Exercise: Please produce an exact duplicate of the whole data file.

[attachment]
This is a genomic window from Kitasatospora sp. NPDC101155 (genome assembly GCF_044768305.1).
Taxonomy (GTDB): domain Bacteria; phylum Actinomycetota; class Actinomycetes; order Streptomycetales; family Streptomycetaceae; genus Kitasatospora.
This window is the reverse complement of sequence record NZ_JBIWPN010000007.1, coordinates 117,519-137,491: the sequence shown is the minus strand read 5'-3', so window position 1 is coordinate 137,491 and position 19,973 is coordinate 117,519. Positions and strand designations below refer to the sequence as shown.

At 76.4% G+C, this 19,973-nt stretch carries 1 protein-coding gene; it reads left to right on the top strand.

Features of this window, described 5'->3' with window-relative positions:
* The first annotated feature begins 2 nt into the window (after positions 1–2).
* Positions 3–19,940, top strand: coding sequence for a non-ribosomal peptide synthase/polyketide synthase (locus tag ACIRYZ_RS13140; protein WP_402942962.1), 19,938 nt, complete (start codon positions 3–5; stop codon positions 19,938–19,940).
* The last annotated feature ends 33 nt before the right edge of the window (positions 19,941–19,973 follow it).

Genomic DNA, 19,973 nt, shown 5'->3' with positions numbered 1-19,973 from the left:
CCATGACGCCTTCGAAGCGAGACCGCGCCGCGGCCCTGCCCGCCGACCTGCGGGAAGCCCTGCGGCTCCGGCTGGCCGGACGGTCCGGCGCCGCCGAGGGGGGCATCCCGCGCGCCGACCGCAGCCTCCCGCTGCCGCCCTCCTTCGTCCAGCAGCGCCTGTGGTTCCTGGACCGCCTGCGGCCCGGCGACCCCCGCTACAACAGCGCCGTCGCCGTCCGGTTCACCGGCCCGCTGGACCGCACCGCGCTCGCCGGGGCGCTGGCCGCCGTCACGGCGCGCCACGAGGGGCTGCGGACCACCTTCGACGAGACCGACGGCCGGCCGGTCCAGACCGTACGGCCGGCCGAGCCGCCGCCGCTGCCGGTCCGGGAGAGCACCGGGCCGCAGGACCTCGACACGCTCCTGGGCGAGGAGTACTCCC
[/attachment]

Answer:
This is a genomic window from Kitasatospora sp. NPDC101155 (genome assembly GCF_044768305.1).
Taxonomy (GTDB): domain Bacteria; phylum Actinomycetota; class Actinomycetes; order Streptomycetales; family Streptomycetaceae; genus Kitasatospora.
This window is the reverse complement of sequence record NZ_JBIWPN010000007.1, coordinates 117,519-137,491: the sequence shown is the minus strand read 5'-3', so window position 1 is coordinate 137,491 and position 19,973 is coordinate 117,519. Positions and strand designations below refer to the sequence as shown.

At 76.4% G+C, this 19,973-nt stretch carries 1 protein-coding gene; it reads left to right on the top strand.

Features of this window, described 5'->3' with window-relative positions:
* The first annotated feature begins 2 nt into the window (after positions 1–2).
* Positions 3–19,940, top strand: coding sequence for a non-ribosomal peptide synthase/polyketide synthase (locus tag ACIRYZ_RS13140; protein WP_402942962.1), 19,938 nt, complete (start codon positions 3–5; stop codon positions 19,938–19,940).
* The last annotated feature ends 33 nt before the right edge of the window (positions 19,941–19,973 follow it).

Genomic DNA, 19,973 nt, shown 5'->3' with positions numbered 1-19,973 from the left:
CCATGACGCCTTCGAAGCGAGACCGCGCCGCGGCCCTGCCCGCCGACCTGCGGGAAGCCCTGCGGCTCCGGCTGGCCGGACGGTCCGGCGCCGCCGAGGGGGGCATCCCGCGCGCCGACCGCAGCCTCCCGCTGCCGCCCTCCTTCGTCCAGCAGCGCCTGTGGTTCCTGGACCGCCTGCGGCCCGGCGACCCCCGCTACAACAGCGCCGTCGCCGTCCGGTTCACCGGCCCGCTGGACCGCACCGCGCTCGCCGGGGCGCTGGCCGCCGTCACGGCGCGCCACGAGGGGCTGCGGACCACCTTCGACGAGACCGACGGCCGGCCGGTCCAGACCGTACGGCCGGCCGAGCCGCCGCCGCTGCCGGTCCGGGAGAGCACCGGGCCGCAGGACCTCGACACGCTCCTGGGCGAGGAGTACTCCC